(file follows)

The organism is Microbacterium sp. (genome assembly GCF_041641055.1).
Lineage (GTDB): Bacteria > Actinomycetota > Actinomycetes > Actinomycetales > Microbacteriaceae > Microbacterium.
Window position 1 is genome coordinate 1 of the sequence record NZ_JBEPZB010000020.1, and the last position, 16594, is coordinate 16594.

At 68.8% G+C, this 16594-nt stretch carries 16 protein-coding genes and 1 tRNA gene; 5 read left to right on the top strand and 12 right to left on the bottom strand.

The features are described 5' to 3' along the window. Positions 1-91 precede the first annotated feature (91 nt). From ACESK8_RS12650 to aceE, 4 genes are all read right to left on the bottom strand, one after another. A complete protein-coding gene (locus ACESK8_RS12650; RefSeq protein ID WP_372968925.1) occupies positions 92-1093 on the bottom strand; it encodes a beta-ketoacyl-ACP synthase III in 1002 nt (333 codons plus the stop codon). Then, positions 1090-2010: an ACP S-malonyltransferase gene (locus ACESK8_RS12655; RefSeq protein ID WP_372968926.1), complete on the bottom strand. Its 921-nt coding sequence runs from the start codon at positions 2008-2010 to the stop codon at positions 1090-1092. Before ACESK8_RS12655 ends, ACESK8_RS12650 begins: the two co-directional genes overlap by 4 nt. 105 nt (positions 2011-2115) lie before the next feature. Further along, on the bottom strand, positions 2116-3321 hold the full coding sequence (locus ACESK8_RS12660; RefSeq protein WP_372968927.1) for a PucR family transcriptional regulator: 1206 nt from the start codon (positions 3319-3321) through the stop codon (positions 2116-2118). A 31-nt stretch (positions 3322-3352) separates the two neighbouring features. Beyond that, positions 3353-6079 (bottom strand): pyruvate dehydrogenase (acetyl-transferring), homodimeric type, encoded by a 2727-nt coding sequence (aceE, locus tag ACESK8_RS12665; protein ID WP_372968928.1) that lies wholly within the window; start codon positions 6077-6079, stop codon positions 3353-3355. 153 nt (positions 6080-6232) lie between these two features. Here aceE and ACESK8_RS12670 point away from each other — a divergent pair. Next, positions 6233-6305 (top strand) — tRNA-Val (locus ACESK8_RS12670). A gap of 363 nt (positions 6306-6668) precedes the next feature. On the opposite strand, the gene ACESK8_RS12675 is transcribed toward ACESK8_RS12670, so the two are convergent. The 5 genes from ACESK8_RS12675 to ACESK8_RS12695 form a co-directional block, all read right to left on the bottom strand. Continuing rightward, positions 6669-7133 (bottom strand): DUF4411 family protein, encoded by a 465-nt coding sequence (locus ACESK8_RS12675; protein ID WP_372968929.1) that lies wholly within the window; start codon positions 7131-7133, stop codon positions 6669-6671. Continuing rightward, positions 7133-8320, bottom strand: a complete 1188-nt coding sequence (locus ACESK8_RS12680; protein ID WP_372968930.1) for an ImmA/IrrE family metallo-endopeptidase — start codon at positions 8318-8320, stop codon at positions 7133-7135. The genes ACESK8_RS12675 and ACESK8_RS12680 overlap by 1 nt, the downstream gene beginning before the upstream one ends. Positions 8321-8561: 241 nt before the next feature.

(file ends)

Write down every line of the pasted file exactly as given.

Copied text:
The organism is Microbacterium sp. (genome assembly GCF_041641055.1).
Lineage (GTDB): Bacteria > Actinomycetota > Actinomycetes > Actinomycetales > Microbacteriaceae > Microbacterium.
Window position 1 is genome coordinate 1 of the sequence record NZ_JBEPZB010000020.1, and the last position, 16594, is coordinate 16594.

At 68.8% G+C, this 16594-nt stretch carries 16 protein-coding genes and 1 tRNA gene; 5 read left to right on the top strand and 12 right to left on the bottom strand.

The features are described 5' to 3' along the window. Positions 1-91 precede the first annotated feature (91 nt). From ACESK8_RS12650 to aceE, 4 genes are all read right to left on the bottom strand, one after another. A complete protein-coding gene (locus ACESK8_RS12650; RefSeq protein ID WP_372968925.1) occupies positions 92-1093 on the bottom strand; it encodes a beta-ketoacyl-ACP synthase III in 1002 nt (333 codons plus the stop codon). Then, positions 1090-2010: an ACP S-malonyltransferase gene (locus ACESK8_RS12655; RefSeq protein ID WP_372968926.1), complete on the bottom strand. Its 921-nt coding sequence runs from the start codon at positions 2008-2010 to the stop codon at positions 1090-1092. Before ACESK8_RS12655 ends, ACESK8_RS12650 begins: the two co-directional genes overlap by 4 nt. 105 nt (positions 2011-2115) lie before the next feature. Further along, on the bottom strand, positions 2116-3321 hold the full coding sequence (locus ACESK8_RS12660; RefSeq protein WP_372968927.1) for a PucR family transcriptional regulator: 1206 nt from the start codon (positions 3319-3321) through the stop codon (positions 2116-2118). A 31-nt stretch (positions 3322-3352) separates the two neighbouring features. Beyond that, positions 3353-6079 (bottom strand): pyruvate dehydrogenase (acetyl-transferring), homodimeric type, encoded by a 2727-nt coding sequence (aceE, locus tag ACESK8_RS12665; protein ID WP_372968928.1) that lies wholly within the window; start codon positions 6077-6079, stop codon positions 3353-3355. 153 nt (positions 6080-6232) lie between these two features. Here aceE and ACESK8_RS12670 point away from each other — a divergent pair. Next, positions 6233-6305 (top strand) — tRNA-Val (locus ACESK8_RS12670). A gap of 363 nt (positions 6306-6668) precedes the next feature. On the opposite strand, the gene ACESK8_RS12675 is transcribed toward ACESK8_RS12670, so the two are convergent. The 5 genes from ACESK8_RS12675 to ACESK8_RS12695 form a co-directional block, all read right to left on the bottom strand. Continuing rightward, positions 6669-7133 (bottom strand): DUF4411 family protein, encoded by a 465-nt coding sequence (locus ACESK8_RS12675; protein ID WP_372968929.1) that lies wholly within the window; start codon positions 7131-7133, stop codon positions 6669-6671. Continuing rightward, positions 7133-8320, bottom strand: a complete 1188-nt coding sequence (locus ACESK8_RS12680; protein ID WP_372968930.1) for an ImmA/IrrE family metallo-endopeptidase — start codon at positions 8318-8320, stop codon at positions 7133-7135. The genes ACESK8_RS12675 and ACESK8_RS12680 overlap by 1 nt, the downstream gene beginning before the upstream one ends. Positions 8321-8561: 241 nt before the next feature.